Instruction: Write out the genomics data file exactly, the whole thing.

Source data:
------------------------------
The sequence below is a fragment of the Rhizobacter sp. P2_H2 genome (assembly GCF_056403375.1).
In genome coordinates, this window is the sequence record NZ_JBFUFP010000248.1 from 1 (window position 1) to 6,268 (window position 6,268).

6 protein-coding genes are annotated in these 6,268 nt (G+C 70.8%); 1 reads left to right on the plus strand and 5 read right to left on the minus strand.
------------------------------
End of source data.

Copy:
The sequence below is a fragment of the Rhizobacter sp. P2_H2 genome (assembly GCF_056403375.1).
In genome coordinates, this window is the sequence record NZ_JBFUFP010000248.1 from 1 (window position 1) to 6,268 (window position 6,268).

6 protein-coding genes are annotated in these 6,268 nt (G+C 70.8%); 1 reads left to right on the plus strand and 5 read right to left on the minus strand.